Your words were found and I ate them, and Your Word was to me a joy and the rejoicing of my heart; for I am called by Your name, O Lord, God of Hosts (Jeremiah 15:16).
From my 2009 Journal. Two thoughts about this verse.
First, I recall the first time I heard the word biblio-idolatry, i.e. the worship of the Bible. This is the person who studies every word, shade of meaning, and explanation (often in the original languages) but never falls in love with the author (The Word Himself). It’s the person who can’t let go of the literal to read in context. Or the one who boasts in the ability to find any verse or quote any passage. They’ve fallen in love with the beauty of the language but neglected to study the Poet. Or, sadly, they quote verses to beat people over the head.
That was not the case with Jeremiah. He had a relationship with the Author of the words, and therefore the words were sweet to him. For example, when my husband says to me, “I love you,” I cherish him and I cherish his words. If an acquaintance whom I don’t particularly care for says “I love you” because I happened to be kind to her, the words do not hold the same impact as someone I love in return. I can thank her politely and then flick the words away. I don’t “eat her words and enjoy their sweetness” like I do when Scott says them.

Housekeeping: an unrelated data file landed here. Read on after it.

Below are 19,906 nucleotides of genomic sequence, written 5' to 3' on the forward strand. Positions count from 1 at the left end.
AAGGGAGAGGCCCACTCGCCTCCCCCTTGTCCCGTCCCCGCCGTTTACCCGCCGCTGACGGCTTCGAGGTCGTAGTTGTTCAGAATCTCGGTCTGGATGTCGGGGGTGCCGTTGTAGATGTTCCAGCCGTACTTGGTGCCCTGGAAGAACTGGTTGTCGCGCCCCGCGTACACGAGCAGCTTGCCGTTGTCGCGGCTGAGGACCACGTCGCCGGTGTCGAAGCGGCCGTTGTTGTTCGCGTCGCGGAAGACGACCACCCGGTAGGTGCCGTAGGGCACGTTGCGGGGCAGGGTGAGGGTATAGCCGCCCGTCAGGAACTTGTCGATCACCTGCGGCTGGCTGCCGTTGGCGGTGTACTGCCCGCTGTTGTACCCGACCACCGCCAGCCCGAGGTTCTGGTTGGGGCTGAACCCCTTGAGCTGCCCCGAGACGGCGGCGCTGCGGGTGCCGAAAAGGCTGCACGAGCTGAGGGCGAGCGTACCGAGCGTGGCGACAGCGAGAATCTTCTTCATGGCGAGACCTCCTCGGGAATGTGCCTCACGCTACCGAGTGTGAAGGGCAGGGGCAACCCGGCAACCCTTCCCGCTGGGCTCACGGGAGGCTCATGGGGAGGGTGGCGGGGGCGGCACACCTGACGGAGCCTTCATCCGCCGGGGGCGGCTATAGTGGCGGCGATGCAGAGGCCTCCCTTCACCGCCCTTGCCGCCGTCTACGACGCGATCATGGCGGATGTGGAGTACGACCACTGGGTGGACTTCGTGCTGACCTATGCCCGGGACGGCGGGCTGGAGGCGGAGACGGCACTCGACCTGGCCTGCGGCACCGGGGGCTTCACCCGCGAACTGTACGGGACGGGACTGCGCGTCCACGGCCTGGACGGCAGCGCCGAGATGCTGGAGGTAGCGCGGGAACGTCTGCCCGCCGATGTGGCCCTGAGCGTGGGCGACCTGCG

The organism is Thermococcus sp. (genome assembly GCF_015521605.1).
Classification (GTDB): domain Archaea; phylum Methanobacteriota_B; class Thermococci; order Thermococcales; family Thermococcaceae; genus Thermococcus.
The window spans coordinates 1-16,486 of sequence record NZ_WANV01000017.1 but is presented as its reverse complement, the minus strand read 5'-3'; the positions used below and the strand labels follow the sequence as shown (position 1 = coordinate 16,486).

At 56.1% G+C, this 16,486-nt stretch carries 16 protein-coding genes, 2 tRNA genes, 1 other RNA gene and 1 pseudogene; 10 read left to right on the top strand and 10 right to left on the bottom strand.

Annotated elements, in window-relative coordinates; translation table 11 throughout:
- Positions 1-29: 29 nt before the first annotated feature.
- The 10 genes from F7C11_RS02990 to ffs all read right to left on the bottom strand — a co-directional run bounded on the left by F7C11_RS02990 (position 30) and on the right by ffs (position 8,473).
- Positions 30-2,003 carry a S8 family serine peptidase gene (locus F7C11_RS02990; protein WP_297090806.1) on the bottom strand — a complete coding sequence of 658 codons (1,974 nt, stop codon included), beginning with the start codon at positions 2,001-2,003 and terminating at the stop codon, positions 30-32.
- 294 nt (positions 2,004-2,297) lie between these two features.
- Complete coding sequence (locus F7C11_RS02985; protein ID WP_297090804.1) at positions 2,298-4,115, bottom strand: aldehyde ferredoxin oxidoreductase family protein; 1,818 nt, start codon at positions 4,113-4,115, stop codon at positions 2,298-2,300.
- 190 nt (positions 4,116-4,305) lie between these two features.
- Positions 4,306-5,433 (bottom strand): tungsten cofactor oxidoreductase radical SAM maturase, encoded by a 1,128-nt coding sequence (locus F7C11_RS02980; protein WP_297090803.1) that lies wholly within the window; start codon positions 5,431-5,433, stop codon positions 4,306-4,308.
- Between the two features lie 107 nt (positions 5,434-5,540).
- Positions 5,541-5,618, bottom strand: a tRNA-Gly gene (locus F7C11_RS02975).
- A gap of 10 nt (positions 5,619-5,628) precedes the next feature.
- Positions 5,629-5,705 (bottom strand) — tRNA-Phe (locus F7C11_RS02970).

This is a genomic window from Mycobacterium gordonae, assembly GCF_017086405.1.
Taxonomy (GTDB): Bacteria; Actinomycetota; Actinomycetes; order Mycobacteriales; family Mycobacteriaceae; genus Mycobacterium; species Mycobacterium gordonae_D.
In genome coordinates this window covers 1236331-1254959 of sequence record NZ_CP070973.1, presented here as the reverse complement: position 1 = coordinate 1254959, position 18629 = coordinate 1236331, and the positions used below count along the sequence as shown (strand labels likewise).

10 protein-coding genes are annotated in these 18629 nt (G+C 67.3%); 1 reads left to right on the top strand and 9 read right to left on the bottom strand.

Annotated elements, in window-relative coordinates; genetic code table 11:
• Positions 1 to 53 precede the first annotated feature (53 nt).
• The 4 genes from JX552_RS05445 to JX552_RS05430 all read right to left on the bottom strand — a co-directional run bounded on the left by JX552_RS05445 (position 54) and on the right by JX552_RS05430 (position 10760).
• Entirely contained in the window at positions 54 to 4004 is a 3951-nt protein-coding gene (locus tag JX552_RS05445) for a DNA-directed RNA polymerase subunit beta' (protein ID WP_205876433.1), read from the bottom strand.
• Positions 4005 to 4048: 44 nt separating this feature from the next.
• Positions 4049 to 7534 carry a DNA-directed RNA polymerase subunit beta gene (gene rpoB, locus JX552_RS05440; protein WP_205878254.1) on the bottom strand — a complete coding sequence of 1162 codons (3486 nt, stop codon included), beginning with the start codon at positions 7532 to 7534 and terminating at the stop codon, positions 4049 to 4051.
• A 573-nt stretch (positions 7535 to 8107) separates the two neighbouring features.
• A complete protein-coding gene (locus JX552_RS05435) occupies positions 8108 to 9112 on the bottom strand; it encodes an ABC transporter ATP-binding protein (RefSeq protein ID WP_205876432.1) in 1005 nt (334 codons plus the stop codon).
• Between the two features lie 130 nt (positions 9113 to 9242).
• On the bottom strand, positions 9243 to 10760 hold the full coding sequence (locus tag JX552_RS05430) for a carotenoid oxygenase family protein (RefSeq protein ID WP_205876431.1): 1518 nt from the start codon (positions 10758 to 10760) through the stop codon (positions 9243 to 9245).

Thought #2. What does it mean “I am called by your Name”?
My first name Karen is not tied to anyone I know. But each of my other names are connected to a person. Seger is from my father and grandfather. Keegan comes from marrying Scott. Agnes was my grandmother on my dad’s side who died in childbirth. “I am called by my Grandmother’s name” means I’m associated with her. I want to do her proud, just like my Grandpa Seger would say to my dad: “Do me proud.”
What names of God am I associated with?
Lord Indentured servant
Messiah Saved one
Redeemer Redeemed one
Comforter Comforted one
Prince of Peace Peace-receiver
Holy One Purified one
Door Protected one